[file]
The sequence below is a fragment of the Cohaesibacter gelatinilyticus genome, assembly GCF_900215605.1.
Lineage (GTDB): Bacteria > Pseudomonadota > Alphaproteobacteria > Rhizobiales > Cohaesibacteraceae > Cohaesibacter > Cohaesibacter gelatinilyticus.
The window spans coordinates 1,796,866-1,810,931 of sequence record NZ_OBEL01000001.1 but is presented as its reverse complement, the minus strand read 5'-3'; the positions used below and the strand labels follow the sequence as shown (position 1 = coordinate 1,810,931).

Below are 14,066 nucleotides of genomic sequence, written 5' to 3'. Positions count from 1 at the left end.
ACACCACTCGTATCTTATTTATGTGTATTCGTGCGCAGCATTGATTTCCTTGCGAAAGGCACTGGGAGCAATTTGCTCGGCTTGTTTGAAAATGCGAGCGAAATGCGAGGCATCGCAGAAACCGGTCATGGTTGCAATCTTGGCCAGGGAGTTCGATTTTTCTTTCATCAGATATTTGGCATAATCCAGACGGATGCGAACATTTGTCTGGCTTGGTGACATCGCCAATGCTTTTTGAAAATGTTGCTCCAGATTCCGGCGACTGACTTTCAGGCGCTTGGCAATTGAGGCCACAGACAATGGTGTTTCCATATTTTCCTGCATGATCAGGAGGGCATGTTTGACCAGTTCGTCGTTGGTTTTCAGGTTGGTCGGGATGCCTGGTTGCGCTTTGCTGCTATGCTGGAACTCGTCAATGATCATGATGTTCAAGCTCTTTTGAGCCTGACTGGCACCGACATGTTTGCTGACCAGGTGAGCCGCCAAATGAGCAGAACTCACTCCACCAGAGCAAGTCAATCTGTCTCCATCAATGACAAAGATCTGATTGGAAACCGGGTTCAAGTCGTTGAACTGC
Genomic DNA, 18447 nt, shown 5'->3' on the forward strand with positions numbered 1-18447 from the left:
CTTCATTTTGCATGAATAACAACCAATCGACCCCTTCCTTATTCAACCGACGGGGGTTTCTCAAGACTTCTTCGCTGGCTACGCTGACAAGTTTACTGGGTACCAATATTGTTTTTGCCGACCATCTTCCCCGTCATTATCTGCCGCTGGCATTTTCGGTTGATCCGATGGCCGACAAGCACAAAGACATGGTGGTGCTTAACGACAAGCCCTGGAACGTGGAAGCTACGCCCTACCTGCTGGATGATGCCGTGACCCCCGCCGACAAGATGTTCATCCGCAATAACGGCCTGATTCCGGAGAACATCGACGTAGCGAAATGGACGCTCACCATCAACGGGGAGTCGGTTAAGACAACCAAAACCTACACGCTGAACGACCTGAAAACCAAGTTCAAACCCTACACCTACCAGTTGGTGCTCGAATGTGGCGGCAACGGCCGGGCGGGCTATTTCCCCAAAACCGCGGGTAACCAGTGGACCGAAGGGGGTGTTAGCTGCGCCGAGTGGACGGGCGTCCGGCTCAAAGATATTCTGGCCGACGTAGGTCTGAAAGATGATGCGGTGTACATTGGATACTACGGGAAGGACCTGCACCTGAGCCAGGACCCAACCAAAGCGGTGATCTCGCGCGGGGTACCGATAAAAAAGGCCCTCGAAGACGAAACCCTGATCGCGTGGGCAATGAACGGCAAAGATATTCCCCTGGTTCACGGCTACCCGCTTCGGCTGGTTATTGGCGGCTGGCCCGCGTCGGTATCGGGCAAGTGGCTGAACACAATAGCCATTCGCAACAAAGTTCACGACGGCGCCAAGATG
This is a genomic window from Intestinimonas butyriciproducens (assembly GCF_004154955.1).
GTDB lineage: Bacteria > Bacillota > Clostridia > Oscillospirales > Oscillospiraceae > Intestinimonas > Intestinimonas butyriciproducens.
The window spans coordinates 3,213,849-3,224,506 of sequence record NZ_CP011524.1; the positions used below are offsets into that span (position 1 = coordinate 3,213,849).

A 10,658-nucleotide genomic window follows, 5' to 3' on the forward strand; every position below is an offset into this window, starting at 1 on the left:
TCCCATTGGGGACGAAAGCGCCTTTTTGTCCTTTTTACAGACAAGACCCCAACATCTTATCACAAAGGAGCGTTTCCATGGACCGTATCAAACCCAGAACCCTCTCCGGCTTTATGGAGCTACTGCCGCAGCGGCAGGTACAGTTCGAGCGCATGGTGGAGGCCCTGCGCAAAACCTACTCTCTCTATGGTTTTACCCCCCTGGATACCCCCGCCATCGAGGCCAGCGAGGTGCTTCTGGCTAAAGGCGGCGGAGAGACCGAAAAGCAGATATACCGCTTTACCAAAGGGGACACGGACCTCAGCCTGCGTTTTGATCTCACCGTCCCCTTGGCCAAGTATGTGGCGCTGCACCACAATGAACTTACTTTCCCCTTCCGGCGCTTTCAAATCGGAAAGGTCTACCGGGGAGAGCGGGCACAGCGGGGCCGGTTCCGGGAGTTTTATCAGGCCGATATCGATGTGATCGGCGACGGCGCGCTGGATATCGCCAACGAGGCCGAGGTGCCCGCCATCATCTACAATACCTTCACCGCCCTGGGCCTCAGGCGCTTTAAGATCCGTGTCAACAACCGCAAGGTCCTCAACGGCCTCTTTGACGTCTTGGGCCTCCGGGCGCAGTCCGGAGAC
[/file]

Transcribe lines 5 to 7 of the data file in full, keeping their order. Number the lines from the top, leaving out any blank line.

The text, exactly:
ACACCACTCGTATCTTATTTATGTGTATTCGTGCGCAGCATTGATTTCCTTGCGAAAGGCACTGGGAGCAATTTGCTCGGCTTGTTTGAAAATGCGAGCGAAATGCGAGGCATCGCAGAAACCGGTCATGGTTGCAATCTTGGCCAGGGAGTTCGATTTTTCTTTCATCAGATATTTGGCATAATCCAGACGGATGCGAACATTTGTCTGGCTTGGTGACATCGCCAATGCTTTTTGAAAATGTTGCTCCAGATTCCGGCGACTGACTTTCAGGCGCTTGGCAATTGAGGCCACAGACAATGGTGTTTCCATATTTTCCTGCATGATCAGGAGGGCATGTTTGACCAGTTCGTCGTTGGTTTTCAGGTTGGTCGGGATGCCTGGTTGCGCTTTGCTGCTATGCTGGAACTCGTCAATGATCATGATGTTCAAGCTCTTTTGAGCCTGACTGGCACCGACATGTTTGCTGACCAGGTGAGCCGCCAAATGAGCAGAACTCACTCCACCAGAGCAAGTCAATCTGTCTCCATCAATGACAAAGATCTGATTGGAAACCGGGTTCAAGTCGTTGAACTGC
Genomic DNA, 18447 nt, shown 5'->3' on the forward strand with positions numbered 1-18447 from the left:
CTTCATTTTGCATGAATAACAACCAATCGACCCCTTCCTTATTCAACCGACGGGGGTTTCTCAAGACTTCTTCGCTGGCTACGCTGACAAGTTTACTGGGTACCAATATTGTTTTTGCCGACCATCTTCCCCGTCATTATCTGCCGCTGGCATTTTCGGTTGATCCGATGGCCGACAAGCACAAAGACATGGTGGTGCTTAACGACAAGCCCTGGAACGTGGAAGCTACGCCCTACCTGCTGGATGATGCCGTGACCCCCGCCGACAAGATGTTCATCCGCAATAACGGCCTGATTCCGGAGAACATCGACGTAGCGAAATGGACGCTCACCATCAACGGGGAGTCGGTTAAGACAACCAAAACCTACACGCTGAACGACCTGAAAACCAAGTTCAAACCCTACACCTACCAGTTGGTGCTCGAATGTGGCGGCAACGGCCGGGCGGGCTATTTCCCCAAAACCGCGGGTAACCAGTGGACCGAAGGGGGTGTTAGCTGCGCCGAGTGGACGGGCGTCCGGCTCAAAGATATTCTGGCCGACGTAGGTCTGAAAGATGATGCGGTGTACATTGGATACTACGGGAAGGACCTGCACCTGAGCCAGGACCCAACCAAAGCGGTGATCTCGCGCGGGGTACCGATAAAAAAGGCCCTCGAAGACGAAACCCTGATCGCGTGGGCAATGAACGGCAAAGATATTCCCCTGGTTCACGGCTACCCGCTTCGGCTGGTTATTGGCGGCTGGCCCGCGTCGGTATCGGGCAAGTGGCTGAACACAATAGCCATTCGCAACAAAGTTCACGACGGCGCCAAGATG